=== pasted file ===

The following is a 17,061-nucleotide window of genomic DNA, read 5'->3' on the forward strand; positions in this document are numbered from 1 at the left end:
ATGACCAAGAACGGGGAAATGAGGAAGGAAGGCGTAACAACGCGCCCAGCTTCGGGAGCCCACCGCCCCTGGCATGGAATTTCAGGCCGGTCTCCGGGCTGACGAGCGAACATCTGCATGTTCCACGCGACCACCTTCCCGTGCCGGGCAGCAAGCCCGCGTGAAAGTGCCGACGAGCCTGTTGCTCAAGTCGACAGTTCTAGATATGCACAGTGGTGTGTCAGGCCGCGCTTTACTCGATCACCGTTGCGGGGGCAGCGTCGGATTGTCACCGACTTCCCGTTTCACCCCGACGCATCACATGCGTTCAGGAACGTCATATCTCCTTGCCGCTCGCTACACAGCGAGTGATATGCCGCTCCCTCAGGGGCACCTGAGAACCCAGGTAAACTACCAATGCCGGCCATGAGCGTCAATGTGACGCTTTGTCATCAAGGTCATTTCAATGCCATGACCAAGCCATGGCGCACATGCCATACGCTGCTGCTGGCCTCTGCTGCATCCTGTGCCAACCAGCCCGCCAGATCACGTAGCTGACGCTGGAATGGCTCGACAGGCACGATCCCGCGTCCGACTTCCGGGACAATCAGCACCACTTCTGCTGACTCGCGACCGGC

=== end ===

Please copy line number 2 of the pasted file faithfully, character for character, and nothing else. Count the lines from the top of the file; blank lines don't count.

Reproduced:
ATGACCAAGAACGGGGAAATGAGGAAGGAAGGCGTAACAACGCGCCCAGCTTCGGGAGCCCACCGCCCCTGGCATGGAATTTCAGGCCGGTCTCCGGGCTGACGAGCGAACATCTGCATGTTCCACGCGACCACCTTCCCGTGCCGGGCAGCAAGCCCGCGTGAAAGTGCCGACGAGCCTGTTGCTCAAGTCGACAGTTCTAGATATGCACAGTGGTGTGTCAGGCCGCGCTTTACTCGATCACCGTTGCGGGGGCAGCGTCGGATTGTCACCGACTTCCCGTTTCACCCCGACGCATCACATGCGTTCAGGAACGTCATATCTCCTTGCCGCTCGCTACACAGCGAGTGATATGCCGCTCCCTCAGGGGCACCTGAGAACCCAGGTAAACTACCAATGCCGGCCATGAGCGTCAATGTGACGCTTTGTCATCAAGGTCATTTCAATGCCATGACCAAGCCATGGCGCACATGCCATACGCTGCTGCTGGCCTCTGCTGCATCCTGTGCCAACCAGCCCGCCAGATCACGTAGCTGACGCTGGAATGGCTCGACAGGCACGATCCCGCGTCCGACTTCCGGGACAATCAGCACCACTTCTGCTGACTCGCGACCGGC